To ensure effective follow-up, a series of special sessions of the UN General Assembly is being held to assess implementation of each Conference's action plan at the five-year mark, and to set future priorities.
However, apart from all the mechanisms and institutions which have been established at governmental and inter-governmental levels, it takes the universal participation and strong commitment by all stakeholders to make the Global Plans of Action a reality.
The Challenges Ahead
The world conferences reaffirmed many long-standing principles and helped articulate new ones that reflect the experience both the successes and failures of the past 50 years of work in the principal areas of the UN mandate. Both the conferences and the parallel work on An Agenda for Development, the evolving proposal for a new approach to development, currently being revised by the General Assembly, have focused attention on problems of development and reflect the new thinking that has emerged over the past decade in the face of ever-changing circumstances. The Agendas call for a common framework for the various initiatives for development and the emphasis placed on integrated follow-up have been echoed in the conferences. The conferences also linked the themes and action plans to each other in a deliberate way. Although there is no universal prescription for successful development, the conferences reflect the growing convergence of views that democracy, development and respect for all human rights and fundamental freedoms, including the right to development, are interdependent and mutually reinforcing. There is also concern that the top-down approach to development be countered by genuine input from the community level to the policy-making process. These are concepts that mark major shifts in thinking, not simply among some development specialists or academics, but by government leaders and policy makers who are setting policy at the highest levels. These can be expected to have a far-reaching impact at all levels of society.
There is increasing acceptance of a common concept of development, which is centred on human beings, their needs, rights and aspirations, fostered by sustainable global economic growth and supported by a revitalized and equitable system of multilateral cooperation. These major international conferences have played a key role in building this consensus and in identifying the actions needed to fulfill common goals.
New approaches to development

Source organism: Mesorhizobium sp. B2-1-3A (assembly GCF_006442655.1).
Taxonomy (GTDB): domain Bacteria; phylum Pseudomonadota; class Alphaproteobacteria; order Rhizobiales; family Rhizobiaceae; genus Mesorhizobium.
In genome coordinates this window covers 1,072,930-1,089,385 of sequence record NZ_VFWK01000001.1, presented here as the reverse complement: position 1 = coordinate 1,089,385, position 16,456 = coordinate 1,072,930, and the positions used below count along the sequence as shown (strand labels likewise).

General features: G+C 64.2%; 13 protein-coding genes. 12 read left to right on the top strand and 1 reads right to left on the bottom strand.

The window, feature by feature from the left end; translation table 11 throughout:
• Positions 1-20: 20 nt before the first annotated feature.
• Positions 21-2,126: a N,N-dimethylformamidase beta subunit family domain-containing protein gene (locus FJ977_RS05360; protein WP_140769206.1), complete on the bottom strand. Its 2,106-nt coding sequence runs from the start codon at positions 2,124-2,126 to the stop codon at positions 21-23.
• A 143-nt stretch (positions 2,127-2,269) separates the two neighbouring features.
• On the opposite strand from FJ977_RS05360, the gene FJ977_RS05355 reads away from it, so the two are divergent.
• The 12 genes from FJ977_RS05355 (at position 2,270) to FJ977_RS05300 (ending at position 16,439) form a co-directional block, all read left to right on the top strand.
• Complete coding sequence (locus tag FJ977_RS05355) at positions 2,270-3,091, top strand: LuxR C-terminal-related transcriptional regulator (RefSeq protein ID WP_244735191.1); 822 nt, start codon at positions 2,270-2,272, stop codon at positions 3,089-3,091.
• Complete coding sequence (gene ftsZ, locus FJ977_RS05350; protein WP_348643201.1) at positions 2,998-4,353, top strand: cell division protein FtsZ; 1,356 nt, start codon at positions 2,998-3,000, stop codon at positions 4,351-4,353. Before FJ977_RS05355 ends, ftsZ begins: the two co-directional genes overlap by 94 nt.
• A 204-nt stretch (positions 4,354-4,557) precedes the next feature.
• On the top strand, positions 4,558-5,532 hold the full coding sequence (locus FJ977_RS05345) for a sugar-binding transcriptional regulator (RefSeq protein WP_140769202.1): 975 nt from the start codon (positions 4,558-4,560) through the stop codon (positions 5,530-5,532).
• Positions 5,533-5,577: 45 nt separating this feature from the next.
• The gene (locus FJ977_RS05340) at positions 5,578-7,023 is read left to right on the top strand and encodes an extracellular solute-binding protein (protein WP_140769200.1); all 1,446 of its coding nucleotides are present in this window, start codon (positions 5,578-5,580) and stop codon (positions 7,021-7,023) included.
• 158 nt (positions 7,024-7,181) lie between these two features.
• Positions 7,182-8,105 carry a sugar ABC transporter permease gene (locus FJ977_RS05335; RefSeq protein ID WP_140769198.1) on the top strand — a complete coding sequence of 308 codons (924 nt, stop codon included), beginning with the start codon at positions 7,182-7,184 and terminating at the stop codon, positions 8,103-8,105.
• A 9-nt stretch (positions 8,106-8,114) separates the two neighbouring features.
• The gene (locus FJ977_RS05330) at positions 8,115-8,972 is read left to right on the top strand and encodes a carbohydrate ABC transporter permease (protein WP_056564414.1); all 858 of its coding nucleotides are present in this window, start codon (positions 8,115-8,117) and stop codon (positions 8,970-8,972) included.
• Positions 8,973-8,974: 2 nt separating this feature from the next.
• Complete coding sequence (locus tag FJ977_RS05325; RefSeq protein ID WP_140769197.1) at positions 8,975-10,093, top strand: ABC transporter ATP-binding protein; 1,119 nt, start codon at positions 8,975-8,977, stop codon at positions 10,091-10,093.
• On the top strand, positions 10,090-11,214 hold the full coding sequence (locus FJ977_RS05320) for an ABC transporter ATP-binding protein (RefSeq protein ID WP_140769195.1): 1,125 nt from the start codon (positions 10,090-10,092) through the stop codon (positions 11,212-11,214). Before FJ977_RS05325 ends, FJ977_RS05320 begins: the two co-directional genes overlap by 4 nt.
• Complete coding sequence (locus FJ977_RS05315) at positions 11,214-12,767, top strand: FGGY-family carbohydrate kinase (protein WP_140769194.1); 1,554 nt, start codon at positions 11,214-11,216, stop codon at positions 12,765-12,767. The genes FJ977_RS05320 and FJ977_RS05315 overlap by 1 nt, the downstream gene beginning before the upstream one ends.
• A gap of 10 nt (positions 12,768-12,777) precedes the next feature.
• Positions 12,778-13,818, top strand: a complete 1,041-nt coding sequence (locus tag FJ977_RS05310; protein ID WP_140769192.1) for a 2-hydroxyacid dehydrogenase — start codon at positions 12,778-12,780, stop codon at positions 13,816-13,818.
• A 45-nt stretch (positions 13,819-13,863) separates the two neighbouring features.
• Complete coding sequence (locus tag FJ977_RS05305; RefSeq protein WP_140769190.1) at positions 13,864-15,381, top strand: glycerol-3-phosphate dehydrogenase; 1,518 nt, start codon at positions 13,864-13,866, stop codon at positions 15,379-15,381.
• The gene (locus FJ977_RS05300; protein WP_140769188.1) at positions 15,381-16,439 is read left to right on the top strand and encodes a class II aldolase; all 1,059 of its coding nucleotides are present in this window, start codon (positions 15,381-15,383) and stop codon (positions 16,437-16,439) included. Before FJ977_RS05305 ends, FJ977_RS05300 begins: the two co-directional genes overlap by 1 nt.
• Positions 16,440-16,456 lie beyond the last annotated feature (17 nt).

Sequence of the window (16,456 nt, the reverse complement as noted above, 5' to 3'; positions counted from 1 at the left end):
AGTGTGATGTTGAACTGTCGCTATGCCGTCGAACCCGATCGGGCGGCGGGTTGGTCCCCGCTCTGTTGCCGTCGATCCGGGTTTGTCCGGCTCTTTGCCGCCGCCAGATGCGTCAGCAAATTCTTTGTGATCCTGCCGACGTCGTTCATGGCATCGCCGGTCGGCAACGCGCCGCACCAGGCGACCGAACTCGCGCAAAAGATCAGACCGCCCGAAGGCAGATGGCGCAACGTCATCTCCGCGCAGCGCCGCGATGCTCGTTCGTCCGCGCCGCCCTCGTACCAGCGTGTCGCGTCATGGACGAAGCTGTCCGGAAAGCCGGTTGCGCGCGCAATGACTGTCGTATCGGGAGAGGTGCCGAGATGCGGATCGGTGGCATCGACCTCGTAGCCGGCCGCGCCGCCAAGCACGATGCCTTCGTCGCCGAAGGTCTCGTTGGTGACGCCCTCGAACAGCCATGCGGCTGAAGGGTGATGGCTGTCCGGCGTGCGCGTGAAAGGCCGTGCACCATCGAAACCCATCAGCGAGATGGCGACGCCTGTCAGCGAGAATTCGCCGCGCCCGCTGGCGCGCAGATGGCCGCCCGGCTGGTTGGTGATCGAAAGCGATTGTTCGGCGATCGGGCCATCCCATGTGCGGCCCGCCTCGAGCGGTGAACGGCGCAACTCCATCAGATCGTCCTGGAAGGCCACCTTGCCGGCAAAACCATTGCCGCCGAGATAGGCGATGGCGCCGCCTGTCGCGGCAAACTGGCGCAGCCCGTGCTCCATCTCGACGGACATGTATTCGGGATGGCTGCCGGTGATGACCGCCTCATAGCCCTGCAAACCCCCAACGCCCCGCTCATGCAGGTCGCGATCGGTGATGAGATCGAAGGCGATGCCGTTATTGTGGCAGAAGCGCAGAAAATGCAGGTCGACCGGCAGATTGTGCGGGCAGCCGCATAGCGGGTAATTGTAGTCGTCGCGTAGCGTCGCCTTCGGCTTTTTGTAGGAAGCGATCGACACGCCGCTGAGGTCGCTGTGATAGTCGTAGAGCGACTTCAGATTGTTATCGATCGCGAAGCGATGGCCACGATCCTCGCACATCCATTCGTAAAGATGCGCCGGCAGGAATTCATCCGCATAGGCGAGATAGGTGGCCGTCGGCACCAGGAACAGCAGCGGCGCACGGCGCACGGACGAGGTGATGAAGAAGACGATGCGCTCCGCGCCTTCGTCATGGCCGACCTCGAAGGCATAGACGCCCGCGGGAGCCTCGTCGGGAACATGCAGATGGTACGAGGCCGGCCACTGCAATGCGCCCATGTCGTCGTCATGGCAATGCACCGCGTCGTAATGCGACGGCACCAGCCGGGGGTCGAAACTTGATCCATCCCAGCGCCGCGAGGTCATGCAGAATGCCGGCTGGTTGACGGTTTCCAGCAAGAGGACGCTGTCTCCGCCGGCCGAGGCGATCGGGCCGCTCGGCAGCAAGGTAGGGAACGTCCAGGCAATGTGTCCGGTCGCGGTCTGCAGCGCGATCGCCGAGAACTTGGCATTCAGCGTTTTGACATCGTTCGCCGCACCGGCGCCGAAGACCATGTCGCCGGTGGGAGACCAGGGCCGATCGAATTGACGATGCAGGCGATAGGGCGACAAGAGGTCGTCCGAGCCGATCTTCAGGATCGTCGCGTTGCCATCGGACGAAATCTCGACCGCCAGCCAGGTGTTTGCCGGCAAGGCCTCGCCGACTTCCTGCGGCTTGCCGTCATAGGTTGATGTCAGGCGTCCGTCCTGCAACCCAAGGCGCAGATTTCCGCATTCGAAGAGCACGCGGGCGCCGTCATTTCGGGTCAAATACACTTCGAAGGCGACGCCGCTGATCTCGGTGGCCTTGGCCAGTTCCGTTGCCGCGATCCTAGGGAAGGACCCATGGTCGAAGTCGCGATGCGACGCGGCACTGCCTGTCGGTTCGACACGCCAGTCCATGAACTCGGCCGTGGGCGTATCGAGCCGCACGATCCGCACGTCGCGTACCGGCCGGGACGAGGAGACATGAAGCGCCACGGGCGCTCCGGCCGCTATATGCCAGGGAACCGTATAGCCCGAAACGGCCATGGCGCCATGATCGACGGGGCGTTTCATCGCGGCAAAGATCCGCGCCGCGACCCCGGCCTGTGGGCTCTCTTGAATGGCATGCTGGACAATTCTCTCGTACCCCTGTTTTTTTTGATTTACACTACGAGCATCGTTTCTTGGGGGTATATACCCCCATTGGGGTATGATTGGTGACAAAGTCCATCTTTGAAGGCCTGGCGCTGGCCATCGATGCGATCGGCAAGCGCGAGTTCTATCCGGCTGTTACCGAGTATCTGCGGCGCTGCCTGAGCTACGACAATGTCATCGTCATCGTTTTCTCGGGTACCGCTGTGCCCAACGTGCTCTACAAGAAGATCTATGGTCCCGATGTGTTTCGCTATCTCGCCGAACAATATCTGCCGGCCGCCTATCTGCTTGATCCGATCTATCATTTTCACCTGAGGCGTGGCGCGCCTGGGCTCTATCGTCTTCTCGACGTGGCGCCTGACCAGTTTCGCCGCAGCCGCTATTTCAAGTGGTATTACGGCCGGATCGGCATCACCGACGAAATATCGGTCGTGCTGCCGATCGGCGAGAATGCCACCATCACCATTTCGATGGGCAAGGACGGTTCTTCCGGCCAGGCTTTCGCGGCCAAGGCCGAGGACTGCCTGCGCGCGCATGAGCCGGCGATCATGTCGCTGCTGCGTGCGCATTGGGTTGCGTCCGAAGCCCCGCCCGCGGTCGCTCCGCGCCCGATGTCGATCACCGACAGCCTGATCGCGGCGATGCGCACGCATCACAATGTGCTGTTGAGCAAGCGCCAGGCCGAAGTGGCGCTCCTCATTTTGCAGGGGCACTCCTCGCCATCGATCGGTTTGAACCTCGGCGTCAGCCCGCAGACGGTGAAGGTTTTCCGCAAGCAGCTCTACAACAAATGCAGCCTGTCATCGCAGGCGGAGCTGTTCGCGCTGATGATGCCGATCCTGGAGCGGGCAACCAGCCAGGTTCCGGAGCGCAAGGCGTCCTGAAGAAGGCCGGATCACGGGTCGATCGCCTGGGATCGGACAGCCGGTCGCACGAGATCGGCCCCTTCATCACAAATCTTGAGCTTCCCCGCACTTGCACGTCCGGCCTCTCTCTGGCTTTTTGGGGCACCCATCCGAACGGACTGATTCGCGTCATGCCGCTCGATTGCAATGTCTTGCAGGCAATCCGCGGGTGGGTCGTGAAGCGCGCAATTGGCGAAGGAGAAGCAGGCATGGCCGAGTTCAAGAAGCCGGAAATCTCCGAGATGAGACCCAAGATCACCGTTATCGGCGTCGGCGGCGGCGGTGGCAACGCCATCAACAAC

A variety of guidelines and principles reflecting the new thinking about development are highlighted in the action plans of the world conferences. The action plans call for their integration into policy and programme formulation at both the national and international levels. These constitute the bases for evaluation of the Conference accomplishments over time.
Development should be centred on human beings. Because an individuals well-being is multifaceted, a multidimensional approach to development is essential. Therefore, any formulation of strategies, policies, and national, regional and international actions has to be based on an integrated and comprehensive approach.
Central goals of development include the eradication of poverty, the fulfilment of the basic needs of all people and the protection of all human rights and fundamental freedoms, the right to development among them. Development requires that governments apply active social and environmental policies, and the promotion and protection of all human rights and fundamental freedoms on the basis of democratic and widely participatory institutions. Goals of economic growth and social progress in larger freedom must therefore be pursued simultaneously and in an integrated manner.
Investments in health, education and training are critical to the development of human resources. Social development is best pursued if governments actively promote empowerment and participation in a democratic and pluralistic system respectful of all human rights. Processes to promote increased and equal economic opportunities, to avoid exclusion and overcome socially divisive disparities while respecting diversity are also a necessary part of an enabling environment for social development.
The improvement of the status of women, including their empowerment, is central to all efforts to achieve sustainable development in its economic, social and environmental dimensions.
Diversion of resources away from social priorities should be avoided and, where it has occurred, be corrected. The formulation of structural adjustment policies and programmes should take these considerations into account.
An open and equitable framework for trade, investment and technology transfer, as well as enhanced cooperation in the management of a globalized world economy and in the formulation and implementation of macroeconomic policies, are critical for the promotion of sustained economic growth. While the private sector is the primary motor for economic development, the importance of an active role for governments in the formulation of social and environmental policies should not be underestimated.
An acceleration of the rate of economic growth is essential for expanding the resource base for development and hence for economic, technical and social transformation. Economic growth generates the required financial, physical, human and technological resources and creates a basis for sustained global economic growth and sustainable development as well as for international economic cooperation. It is also essential to the eradication of poverty.